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Blockchain Adoption: Individual citizens need to choose blockchain solutions where possible to retain their autonomy and sovereignty. People need to accept and get familiar with crypto payments, says Kurt Ivy.
The world as we know it is being shaken up in many different ways. There is significant geopolitical tension, war, social fragmentation, an ongoing Covid-19 pandemic, volatile weather conditions, banking instability, and serious threats to free speech. It’s easy to fall into despair when reading national headlines.
But we do have a remedy in the form of distributed ledger technology. And it’s vitally important to understand that this technology is going to empower individuals to make sovereign decisions. This means that social media, finance, health, gaming, freelancing, digital identity, and all online activities remain within the domain of the actual owner, not the service provider.
Ultimately, this could mean that large corporations and governments will be less relevant in terms of global governance. Blockchain will give small business owners and individuals a means to vote and govern. This group is also responsible for promoting and adopting this technology.
There is a common misconception that increased regulation is required in order to bring blockchain mainstream. However, third-party regulation goes against the decentralized nature of blockchain and the principles of self-governance.
More important is that increased regulation and the release of state-owned cryptocurrencies would just give national governments (and their friends in the commercial industry) increased power. It would be the same, except privacy invasions would be even more absolute on a supposedly open-source ledger that was completely owned and controlled.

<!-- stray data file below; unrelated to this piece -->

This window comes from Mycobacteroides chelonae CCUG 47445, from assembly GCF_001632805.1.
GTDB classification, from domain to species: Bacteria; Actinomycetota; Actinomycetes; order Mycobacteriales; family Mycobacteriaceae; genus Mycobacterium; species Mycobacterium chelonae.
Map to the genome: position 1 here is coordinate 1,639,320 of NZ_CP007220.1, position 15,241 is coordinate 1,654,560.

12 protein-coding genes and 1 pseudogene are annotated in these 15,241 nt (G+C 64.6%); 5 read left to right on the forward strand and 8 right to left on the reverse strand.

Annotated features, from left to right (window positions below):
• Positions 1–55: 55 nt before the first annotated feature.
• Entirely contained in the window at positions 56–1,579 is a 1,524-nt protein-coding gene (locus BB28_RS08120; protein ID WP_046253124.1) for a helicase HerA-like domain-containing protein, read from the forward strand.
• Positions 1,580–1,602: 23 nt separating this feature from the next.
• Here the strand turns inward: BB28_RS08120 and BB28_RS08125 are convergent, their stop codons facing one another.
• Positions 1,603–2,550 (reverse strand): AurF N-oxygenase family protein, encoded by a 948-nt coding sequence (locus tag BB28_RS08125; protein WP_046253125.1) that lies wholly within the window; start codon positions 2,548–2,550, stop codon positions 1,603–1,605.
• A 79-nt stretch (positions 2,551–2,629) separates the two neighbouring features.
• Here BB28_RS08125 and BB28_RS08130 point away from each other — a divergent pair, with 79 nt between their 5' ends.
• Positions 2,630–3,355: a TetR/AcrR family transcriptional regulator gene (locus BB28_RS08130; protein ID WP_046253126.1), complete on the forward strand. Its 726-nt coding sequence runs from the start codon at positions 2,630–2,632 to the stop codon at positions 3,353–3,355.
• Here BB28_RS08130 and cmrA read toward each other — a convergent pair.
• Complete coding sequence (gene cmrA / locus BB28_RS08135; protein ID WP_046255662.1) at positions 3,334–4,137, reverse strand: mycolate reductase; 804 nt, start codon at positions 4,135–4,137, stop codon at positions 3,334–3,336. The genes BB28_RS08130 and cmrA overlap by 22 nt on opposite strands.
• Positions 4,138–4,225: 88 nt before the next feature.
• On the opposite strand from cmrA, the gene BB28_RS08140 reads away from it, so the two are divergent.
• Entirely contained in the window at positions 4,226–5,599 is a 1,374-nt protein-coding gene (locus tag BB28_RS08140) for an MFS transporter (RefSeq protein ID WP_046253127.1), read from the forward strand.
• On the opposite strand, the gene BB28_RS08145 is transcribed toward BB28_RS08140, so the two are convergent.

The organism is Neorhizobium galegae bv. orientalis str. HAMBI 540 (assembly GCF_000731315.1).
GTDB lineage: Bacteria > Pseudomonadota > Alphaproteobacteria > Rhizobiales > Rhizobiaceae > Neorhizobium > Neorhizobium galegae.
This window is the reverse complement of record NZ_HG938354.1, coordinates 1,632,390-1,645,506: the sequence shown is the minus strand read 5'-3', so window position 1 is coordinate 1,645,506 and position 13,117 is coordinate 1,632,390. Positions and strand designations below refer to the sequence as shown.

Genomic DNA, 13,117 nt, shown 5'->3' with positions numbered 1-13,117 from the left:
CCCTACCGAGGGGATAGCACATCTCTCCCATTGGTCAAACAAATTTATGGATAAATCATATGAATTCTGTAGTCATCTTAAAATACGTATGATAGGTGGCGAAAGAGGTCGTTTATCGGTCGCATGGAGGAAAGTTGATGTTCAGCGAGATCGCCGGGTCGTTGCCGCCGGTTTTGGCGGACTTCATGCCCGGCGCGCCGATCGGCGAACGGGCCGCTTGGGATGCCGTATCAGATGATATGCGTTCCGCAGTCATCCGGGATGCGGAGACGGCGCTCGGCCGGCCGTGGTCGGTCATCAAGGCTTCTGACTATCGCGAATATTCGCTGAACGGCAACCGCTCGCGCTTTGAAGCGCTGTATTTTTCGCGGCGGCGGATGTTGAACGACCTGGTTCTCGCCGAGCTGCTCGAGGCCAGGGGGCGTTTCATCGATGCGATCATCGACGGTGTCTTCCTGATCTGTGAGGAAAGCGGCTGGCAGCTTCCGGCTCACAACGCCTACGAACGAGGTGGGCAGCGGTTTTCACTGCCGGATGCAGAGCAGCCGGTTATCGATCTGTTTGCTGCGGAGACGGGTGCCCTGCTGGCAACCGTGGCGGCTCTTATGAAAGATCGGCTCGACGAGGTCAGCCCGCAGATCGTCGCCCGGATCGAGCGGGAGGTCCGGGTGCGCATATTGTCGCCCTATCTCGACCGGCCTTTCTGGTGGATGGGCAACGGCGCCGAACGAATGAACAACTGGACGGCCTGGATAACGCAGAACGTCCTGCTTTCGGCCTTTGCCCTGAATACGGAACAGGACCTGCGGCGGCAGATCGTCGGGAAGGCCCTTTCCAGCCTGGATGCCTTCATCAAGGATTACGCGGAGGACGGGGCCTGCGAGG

While it helps to have political support as much as possible, wide-scale adoption of cryptocurrencies will only arrive when business owners in mass start to migrate their operations to distributed ledgers. When you can easily go to a restaurant or retail outlet and pay for the service in BTC, ETH, LTC, XMR, or USDT, then adoption is taking off.
Currently, this is available only in select locations in a small number of outlets and cities. When it is no longer thought of as “niche” or “novel”, then it has truly become adopted.
Online businesses can now go through providers that allow them to easily accept cryptocurrencies as payment, with integrated wallets and fiat to crypto exchanges. This is very useful in facilitating the transition from fiat to crypto, Web2 to Web3, centralized to decentralized – in an organic and seamless manner.
The organization that I represent, SHOPX is a bridge between blockchain and eCommerce. It is changing the way that sales are made through branded NFTs. This system allows increased control over inventory, brings brands closer to customers, reduces customer acquisition costs (CAC), and increases lifetime value (LTV). The major benefits include a reduction of fraud and counterfeiting, enhanced product insights, new revenue streams, increased market reach, removal of intermediaries, and a strengthening of brand confidence.
This is unique in that it improves the situation for both the customer and the online retailer. The NFT-As-A-Service model gives brands the power to mint NFTs and to create true interoperability between eCommerce systems. Simultaneously, it allows customers to retain control over their information and to benefit from crypto-enhanced online shopping at the click of a button.